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The Hang Seng Index is the main equity benchmark in Hong Kong, tracking the largest, most liquid companies. Its transformation over the decades reflects how this financial hub has evolved.
In 1998, shortly after the British handover of Hong Kong, only one mainland company was on the index. However, as China gained more clout worldwide, its companies began to dominate the market, squeezing out some local and British companies.
As I recently wrote, the Hang Seng has become a proxy for the state of the Chinese economy (thus, recent U.S.-China trade tensions have sent the index into bear market territory). Here’s a look at the massive shift over just two decades:
|Top 10 largest stocks by market cap|
|31 December 1998||31 December 2008||24 September 2018|
|1||5 HSBC||857 PetroChina||700 Tencent|
|2||941 China Mobile||941 China Mobile||1398 ICBC|
|3||16 Sun Hung Kai||1398 ICBC||857 PetroChina|
|4||11 Hang Seng Bank||939 CCB||939 CCB|
|5||13 Hutchison Whampoa||5 HSBC||941 China Mobile|
|6||2 CLP||3988 BOC||1288 ABC|
|7||12 Henderson Land||386 Sinopec||2318 Ping An|
|8||19 Swire||2628 China Life||5 HSBC|
|9||6 HK Electric||1088 Shenhua||3988 BOC|
|10||3 HK China Gas||883 CNOOC||386 Sinopec|
Source: Data provided by S&P Global Market Intelligence
In 1998, China Mobile was the only China-based company in top 10 holdings. The Hang Seng Index at that time was highly influenced by Hong Kong’s real estate sector.
In 2008, UK-based HSBC remained a significant player but no longer dominated. In just a decade, the Hang Seng became dominated by Chinese companies—9 of its top 10 holdings. All of them were state-owned enterprises (SOE).
Reflecting another change in China’s economy, by 2018, Tencent, a non-SOE, had become the top dog in town.
How the Hang Seng Index works
Today, since the Hang Seng is weighted by “freefloat adjustment” for investability and is capped at 10% to avoid a single stock dominating the index’s daily movements, the non-SOE companies with higher freefloat have higher influence on the Hang Seng Index’s up and down movements. According to the Index Methodology for managing the Hang Seng Index, “shares held by any entities (excluding custodians, trustees, mutual funds and investment companies) which control more than 5% of the shareholdings would be considered as non-freefloat and are excluded from index calculation.” That is to say, shares held by government, founders & management, corporate cross holdings and lock-up shares are all fall into the non-freefloat investor class.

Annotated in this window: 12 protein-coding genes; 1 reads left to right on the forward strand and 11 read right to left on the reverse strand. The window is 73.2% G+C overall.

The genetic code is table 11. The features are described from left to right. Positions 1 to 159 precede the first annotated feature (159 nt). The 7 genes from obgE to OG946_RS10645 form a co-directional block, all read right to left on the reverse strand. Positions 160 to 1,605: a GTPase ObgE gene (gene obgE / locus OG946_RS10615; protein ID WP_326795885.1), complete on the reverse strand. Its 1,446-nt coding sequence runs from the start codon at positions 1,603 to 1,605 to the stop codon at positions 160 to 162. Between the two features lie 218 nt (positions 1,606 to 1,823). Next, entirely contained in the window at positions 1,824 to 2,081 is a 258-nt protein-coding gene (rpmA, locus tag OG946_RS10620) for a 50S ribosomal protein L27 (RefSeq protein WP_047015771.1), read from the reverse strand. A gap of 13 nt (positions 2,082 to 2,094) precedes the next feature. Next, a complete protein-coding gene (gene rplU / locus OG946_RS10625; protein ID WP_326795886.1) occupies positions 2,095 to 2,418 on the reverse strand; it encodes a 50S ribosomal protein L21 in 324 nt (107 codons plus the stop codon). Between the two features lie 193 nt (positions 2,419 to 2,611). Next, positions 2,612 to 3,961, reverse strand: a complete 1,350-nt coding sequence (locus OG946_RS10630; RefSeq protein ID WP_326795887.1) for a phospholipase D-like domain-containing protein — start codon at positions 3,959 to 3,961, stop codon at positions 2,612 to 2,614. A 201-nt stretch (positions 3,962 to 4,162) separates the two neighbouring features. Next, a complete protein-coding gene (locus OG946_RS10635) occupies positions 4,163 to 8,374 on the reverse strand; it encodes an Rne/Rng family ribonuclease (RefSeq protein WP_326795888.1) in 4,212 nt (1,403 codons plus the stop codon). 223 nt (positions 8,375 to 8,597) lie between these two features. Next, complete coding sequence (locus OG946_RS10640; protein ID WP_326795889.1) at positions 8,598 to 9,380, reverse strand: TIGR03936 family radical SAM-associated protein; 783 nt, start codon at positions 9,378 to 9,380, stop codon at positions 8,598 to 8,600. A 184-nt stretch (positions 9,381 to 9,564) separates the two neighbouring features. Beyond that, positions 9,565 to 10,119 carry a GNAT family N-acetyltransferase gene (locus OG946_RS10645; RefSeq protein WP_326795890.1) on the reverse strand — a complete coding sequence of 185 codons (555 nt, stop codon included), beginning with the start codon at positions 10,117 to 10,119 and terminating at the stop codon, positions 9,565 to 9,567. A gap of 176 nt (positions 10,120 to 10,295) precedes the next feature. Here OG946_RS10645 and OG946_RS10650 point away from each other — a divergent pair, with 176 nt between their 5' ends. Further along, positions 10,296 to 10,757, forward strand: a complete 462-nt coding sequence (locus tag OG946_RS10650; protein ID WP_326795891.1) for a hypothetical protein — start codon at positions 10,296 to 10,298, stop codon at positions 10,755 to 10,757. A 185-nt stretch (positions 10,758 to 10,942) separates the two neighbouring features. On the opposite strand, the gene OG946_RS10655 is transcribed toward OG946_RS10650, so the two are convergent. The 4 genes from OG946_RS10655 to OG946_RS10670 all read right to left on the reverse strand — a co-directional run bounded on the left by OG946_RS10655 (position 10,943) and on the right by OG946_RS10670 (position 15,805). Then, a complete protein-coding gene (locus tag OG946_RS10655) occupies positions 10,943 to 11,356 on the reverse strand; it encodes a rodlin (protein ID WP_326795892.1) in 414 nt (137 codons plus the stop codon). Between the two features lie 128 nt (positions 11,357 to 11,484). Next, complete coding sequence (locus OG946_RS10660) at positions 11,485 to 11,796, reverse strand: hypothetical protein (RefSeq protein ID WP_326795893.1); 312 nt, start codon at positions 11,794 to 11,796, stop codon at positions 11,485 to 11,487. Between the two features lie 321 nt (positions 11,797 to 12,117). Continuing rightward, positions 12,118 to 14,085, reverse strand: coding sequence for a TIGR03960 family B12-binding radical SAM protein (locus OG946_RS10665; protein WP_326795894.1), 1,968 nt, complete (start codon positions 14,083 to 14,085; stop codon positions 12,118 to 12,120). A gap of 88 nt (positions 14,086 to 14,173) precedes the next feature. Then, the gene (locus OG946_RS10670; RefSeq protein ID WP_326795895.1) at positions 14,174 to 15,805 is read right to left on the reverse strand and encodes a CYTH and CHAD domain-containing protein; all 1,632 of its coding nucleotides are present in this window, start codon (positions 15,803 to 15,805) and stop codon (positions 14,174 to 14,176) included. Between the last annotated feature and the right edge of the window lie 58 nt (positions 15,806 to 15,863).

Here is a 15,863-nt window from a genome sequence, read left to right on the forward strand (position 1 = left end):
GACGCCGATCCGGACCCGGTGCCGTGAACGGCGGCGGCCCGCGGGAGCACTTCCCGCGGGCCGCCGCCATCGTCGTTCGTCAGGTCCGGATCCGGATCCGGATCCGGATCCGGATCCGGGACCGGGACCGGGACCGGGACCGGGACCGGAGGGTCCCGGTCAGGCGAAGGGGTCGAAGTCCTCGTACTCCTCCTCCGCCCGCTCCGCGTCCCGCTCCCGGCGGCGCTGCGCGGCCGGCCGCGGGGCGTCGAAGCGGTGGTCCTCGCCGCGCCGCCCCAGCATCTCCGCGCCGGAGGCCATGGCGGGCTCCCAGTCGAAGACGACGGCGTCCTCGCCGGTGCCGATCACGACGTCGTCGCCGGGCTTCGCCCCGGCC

According to Hang Seng Indexes, as of 31 August 2018, the 10 largest constituents and their weighting in the Hang Seng Index are:
|941 China Mobile||5.12%|
|2318 Ping An||4.45%|
You can see HSBC (no.8 market cap) becomes no. 1 weighting because actually no entity can make up more than 5% of the total weighting. In other words, it is 100% freefloat. Actually, both HSBC and Tencent are dual champion of HSI weight capping at 10% at the beginning of Q2 2018. The largest market cap, Tencent, dropped more than HSBC in Q2 and surprisingly becomes no. 2 by weighting as of 31 August 2018—until Hang Seng Indexes Limited rebalances again at the beginning of Q4.
Interestingly, ICBC (no. 2 by market cap), of which the Chinese government holds 70% of shares, accounts for just 4.81% weighting on the HSI, while much smaller insurance group AIA has an astonishing 9.23% weighting. As with HSBC, no major entity holds more than 5% since AIG has disposed of its stake.
Like many other world indexes, the Hang Seng has changed drastically over the years. One thing that has remain consistent is its incredible long-run performance. Real estate often gets the headlines in Hong Kong, but it might surprise you to know that the Hang Seng has not only outperformed HK real estate over the long run, but the margin is meaningful. I detail all that and much more in a new special report I’ve put together, “The 4 Rules for Winning in the Stock Market: A Foolish Guide for Hong Kong Investors.”
Click here to download a free copy right now!
Disclosure: Hayes Chan, CFA, is The Motley Fool Hong Kong’s investment analyst. Hayes does not own shares of any companies mentioned. Motley Fool Hong Kong is not licensed by the Hong Kong Securities and Futures Commission to carry out any regulated activities under the Securities and Futures Ordinance.